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Apple patents wink/nod smart home communications. Biometric startup enters doorbell market

Apple patents wink/nod smart home communications. Biometric startup enters doorbell market
 

The home biometric camera market could be getting new capabilities and another player.

Apple has been awarded a patent (US 11,619,991 B2) for software that would give its HomePod digital assistant the ability to understand a recognized person’s voiced instruction and facial signals as a single command.

At the same time, a startup named Aqara announced its newest video doorbell, which has facial recognition and can disguise a home occupant’s voice when conversing remotely with someone at the door.

Apple’s patent describes a how someone in a living room can look at a HomePod and begin a command with, for example, “Turn…,” look at an object and finish with “…the lamp on the table” to increase the light in a portion room.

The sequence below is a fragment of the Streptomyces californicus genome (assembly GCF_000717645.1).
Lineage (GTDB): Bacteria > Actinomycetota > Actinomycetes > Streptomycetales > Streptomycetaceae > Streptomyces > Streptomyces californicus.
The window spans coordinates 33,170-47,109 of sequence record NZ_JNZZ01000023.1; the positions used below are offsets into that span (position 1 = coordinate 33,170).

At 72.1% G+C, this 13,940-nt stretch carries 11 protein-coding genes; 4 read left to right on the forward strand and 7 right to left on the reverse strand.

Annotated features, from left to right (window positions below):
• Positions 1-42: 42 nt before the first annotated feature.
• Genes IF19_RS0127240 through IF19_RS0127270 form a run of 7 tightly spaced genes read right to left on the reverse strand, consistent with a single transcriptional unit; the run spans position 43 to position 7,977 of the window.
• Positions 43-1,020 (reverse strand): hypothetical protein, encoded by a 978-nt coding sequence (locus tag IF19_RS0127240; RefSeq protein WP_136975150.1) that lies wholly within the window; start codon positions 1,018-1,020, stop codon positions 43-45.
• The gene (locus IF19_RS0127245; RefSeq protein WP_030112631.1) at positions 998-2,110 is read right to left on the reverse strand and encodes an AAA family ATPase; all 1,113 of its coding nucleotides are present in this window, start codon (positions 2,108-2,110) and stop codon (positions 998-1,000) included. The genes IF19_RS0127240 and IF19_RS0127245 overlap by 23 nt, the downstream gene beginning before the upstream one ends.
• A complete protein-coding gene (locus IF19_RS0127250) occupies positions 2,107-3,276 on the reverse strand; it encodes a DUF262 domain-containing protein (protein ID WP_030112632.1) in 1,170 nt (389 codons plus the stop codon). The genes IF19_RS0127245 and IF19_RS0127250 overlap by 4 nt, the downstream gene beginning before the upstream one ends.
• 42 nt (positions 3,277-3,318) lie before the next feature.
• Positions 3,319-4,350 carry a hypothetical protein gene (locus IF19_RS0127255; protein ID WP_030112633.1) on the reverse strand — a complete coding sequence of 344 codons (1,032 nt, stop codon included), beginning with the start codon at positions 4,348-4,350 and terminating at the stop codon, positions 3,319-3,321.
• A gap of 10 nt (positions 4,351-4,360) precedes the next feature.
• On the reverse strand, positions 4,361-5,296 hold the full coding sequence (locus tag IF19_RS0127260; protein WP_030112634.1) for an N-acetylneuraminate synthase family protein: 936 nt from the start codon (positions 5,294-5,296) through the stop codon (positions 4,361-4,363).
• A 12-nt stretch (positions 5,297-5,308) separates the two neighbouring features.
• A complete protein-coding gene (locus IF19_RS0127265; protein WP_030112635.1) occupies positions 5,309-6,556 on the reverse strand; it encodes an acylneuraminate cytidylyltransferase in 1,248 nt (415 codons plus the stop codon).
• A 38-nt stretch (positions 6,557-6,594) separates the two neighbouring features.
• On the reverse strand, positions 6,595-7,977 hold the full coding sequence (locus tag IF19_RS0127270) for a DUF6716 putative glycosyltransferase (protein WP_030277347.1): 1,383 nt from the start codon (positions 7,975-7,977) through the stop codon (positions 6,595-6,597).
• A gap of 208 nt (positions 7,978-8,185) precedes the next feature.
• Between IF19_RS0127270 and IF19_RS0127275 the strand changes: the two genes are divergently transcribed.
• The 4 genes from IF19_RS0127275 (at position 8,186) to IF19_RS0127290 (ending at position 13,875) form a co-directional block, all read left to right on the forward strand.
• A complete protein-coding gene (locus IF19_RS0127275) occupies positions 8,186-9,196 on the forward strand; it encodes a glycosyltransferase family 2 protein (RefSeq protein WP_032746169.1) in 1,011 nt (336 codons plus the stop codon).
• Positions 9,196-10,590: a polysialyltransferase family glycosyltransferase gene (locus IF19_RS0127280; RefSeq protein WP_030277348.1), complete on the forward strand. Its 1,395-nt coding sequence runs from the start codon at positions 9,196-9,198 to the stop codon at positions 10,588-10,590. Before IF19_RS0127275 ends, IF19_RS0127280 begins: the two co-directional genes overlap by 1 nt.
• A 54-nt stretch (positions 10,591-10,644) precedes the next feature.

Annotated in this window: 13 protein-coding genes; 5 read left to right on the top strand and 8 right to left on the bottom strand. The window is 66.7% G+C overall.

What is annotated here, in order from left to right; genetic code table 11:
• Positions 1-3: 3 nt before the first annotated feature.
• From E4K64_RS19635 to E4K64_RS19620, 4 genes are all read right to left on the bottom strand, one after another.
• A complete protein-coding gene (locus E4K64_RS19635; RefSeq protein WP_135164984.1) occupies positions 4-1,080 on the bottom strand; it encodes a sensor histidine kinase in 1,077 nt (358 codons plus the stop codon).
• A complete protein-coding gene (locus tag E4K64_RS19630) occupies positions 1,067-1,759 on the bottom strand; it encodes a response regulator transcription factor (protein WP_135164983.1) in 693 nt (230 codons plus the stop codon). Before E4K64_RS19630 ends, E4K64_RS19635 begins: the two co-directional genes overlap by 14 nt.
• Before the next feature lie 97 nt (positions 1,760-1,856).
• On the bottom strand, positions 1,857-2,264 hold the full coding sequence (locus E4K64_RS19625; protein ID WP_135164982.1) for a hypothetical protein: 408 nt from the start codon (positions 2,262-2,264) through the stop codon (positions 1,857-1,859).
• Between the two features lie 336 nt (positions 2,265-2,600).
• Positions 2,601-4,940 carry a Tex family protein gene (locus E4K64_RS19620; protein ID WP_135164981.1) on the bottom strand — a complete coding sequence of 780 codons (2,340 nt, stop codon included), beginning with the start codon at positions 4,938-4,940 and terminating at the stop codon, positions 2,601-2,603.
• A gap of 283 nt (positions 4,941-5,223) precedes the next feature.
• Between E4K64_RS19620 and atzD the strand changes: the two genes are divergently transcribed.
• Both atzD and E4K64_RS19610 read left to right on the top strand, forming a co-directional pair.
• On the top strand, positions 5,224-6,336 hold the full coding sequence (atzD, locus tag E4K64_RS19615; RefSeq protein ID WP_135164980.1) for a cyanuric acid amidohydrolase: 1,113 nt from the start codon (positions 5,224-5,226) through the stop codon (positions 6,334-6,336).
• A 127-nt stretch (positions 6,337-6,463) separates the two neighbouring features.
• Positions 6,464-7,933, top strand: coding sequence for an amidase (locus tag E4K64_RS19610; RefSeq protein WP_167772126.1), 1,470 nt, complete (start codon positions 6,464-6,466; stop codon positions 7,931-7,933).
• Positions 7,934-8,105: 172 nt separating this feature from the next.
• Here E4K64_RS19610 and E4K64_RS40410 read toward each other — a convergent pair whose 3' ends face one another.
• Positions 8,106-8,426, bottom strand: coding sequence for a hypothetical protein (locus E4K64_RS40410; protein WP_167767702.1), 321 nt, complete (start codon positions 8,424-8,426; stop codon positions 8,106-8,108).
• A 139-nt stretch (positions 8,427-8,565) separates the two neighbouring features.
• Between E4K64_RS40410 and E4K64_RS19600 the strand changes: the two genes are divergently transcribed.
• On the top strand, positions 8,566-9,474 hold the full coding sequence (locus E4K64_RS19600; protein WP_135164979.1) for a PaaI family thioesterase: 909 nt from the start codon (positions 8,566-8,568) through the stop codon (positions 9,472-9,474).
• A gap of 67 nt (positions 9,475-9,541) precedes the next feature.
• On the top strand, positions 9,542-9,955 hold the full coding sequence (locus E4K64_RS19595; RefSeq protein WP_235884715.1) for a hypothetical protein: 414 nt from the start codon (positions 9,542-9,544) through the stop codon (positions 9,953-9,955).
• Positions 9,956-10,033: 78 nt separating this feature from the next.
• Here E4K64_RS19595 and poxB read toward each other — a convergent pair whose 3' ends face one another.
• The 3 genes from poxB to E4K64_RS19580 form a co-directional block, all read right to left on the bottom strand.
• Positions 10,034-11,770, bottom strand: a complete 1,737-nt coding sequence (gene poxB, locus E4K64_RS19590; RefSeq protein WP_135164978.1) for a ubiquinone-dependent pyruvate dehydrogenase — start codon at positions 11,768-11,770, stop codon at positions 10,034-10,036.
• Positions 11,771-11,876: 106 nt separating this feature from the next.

Other visual sensors could be placed around a room for finer commands and results. A Watch could be used to dim and brighten the lamp as well.

The HomePod would carry voice and gaze recognition and “longer-range” Face ID. It also is possible that the homeowner could collect biometric and other data about visitors using the HomePod, an iPhone or accessory cameras.

The trade publication Patently Apple was first to publish news of the patent.

Meanwhile, Aqara‘s first doorbell, the G4, borrows capabilities, such as facial recognition, from the company’s camera hub G3. The 1080p device works with Apple’s Home, Amazon’s Alexa and Google’s Home software.

Aqara is going against entrenched competitors and consumer acceptance that some feel is weak due to prices perceived as too high.

The competitors are, of course, Apple, Amazon, Google, Arlo and ADT. Aqara could take advantage of Eufy’s struggles to deal with accusations that its software is mishandling biometric data collected.

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